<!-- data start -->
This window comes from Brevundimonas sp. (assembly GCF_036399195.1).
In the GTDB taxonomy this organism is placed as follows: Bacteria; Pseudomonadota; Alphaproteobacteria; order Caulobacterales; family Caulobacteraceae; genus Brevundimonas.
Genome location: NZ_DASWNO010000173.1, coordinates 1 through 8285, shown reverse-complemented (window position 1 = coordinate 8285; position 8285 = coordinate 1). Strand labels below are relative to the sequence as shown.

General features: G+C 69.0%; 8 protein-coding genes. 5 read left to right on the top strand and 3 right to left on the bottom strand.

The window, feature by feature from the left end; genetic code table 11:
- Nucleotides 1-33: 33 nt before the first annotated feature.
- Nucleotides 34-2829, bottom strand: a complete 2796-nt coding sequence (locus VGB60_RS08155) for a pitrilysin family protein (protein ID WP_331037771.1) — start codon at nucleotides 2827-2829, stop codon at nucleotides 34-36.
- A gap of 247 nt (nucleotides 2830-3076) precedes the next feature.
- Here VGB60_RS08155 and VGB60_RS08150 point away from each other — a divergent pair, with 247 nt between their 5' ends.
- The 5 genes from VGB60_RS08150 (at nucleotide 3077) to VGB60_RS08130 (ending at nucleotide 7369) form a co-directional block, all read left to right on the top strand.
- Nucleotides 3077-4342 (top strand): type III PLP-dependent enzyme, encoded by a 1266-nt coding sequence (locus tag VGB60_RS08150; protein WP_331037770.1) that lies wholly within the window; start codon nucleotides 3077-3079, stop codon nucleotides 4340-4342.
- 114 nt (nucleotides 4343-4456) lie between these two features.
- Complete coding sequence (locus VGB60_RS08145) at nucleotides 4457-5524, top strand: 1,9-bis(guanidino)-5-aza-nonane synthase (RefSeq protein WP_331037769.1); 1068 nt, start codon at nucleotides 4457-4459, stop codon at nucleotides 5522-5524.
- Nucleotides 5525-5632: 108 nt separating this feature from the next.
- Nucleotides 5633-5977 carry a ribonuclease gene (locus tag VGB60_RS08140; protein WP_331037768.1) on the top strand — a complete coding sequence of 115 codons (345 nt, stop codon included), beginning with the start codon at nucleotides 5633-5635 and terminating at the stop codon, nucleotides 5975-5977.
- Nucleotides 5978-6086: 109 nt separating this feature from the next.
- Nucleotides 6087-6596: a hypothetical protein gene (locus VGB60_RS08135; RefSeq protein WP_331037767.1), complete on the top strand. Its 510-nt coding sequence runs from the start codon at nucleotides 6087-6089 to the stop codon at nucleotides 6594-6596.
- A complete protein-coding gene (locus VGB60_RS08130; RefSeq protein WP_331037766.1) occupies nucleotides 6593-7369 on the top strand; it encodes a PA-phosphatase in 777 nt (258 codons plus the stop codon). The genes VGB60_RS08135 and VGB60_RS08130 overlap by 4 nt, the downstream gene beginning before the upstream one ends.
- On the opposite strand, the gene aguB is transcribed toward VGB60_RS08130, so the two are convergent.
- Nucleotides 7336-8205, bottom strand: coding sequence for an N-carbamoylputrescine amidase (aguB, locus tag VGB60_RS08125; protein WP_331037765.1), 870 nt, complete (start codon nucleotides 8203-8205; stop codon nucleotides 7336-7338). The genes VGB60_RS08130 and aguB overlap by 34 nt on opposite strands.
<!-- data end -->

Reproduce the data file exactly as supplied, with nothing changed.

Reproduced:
This window comes from Brevundimonas sp. (assembly GCF_036399195.1).
In the GTDB taxonomy this organism is placed as follows: Bacteria; Pseudomonadota; Alphaproteobacteria; order Caulobacterales; family Caulobacteraceae; genus Brevundimonas.
Genome location: NZ_DASWNO010000173.1, coordinates 1 through 8285, shown reverse-complemented (window position 1 = coordinate 8285; position 8285 = coordinate 1). Strand labels below are relative to the sequence as shown.

General features: G+C 69.0%; 8 protein-coding genes. 5 read left to right on the top strand and 3 right to left on the bottom strand.

The window, feature by feature from the left end; genetic code table 11:
- Nucleotides 1-33: 33 nt before the first annotated feature.
- Nucleotides 34-2829, bottom strand: a complete 2796-nt coding sequence (locus VGB60_RS08155) for a pitrilysin family protein (protein ID WP_331037771.1) — start codon at nucleotides 2827-2829, stop codon at nucleotides 34-36.
- A gap of 247 nt (nucleotides 2830-3076) precedes the next feature.
- Here VGB60_RS08155 and VGB60_RS08150 point away from each other — a divergent pair, with 247 nt between their 5' ends.
- The 5 genes from VGB60_RS08150 (at nucleotide 3077) to VGB60_RS08130 (ending at nucleotide 7369) form a co-directional block, all read left to right on the top strand.
- Nucleotides 3077-4342 (top strand): type III PLP-dependent enzyme, encoded by a 1266-nt coding sequence (locus tag VGB60_RS08150; protein WP_331037770.1) that lies wholly within the window; start codon nucleotides 3077-3079, stop codon nucleotides 4340-4342.
- 114 nt (nucleotides 4343-4456) lie between these two features.
- Complete coding sequence (locus VGB60_RS08145) at nucleotides 4457-5524, top strand: 1,9-bis(guanidino)-5-aza-nonane synthase (RefSeq protein WP_331037769.1); 1068 nt, start codon at nucleotides 4457-4459, stop codon at nucleotides 5522-5524.
- Nucleotides 5525-5632: 108 nt separating this feature from the next.
- Nucleotides 5633-5977 carry a ribonuclease gene (locus tag VGB60_RS08140; protein WP_331037768.1) on the top strand — a complete coding sequence of 115 codons (345 nt, stop codon included), beginning with the start codon at nucleotides 5633-5635 and terminating at the stop codon, nucleotides 5975-5977.
- Nucleotides 5978-6086: 109 nt separating this feature from the next.
- Nucleotides 6087-6596: a hypothetical protein gene (locus VGB60_RS08135; RefSeq protein WP_331037767.1), complete on the top strand. Its 510-nt coding sequence runs from the start codon at nucleotides 6087-6089 to the stop codon at nucleotides 6594-6596.
- A complete protein-coding gene (locus VGB60_RS08130; RefSeq protein WP_331037766.1) occupies nucleotides 6593-7369 on the top strand; it encodes a PA-phosphatase in 777 nt (258 codons plus the stop codon). The genes VGB60_RS08135 and VGB60_RS08130 overlap by 4 nt, the downstream gene beginning before the upstream one ends.
- On the opposite strand, the gene aguB is transcribed toward VGB60_RS08130, so the two are convergent.
- Nucleotides 7336-8205, bottom strand: coding sequence for an N-carbamoylputrescine amidase (aguB, locus tag VGB60_RS08125; protein WP_331037765.1), 870 nt, complete (start codon nucleotides 8203-8205; stop codon nucleotides 7336-7338). The genes VGB60_RS08130 and aguB overlap by 34 nt on opposite strands.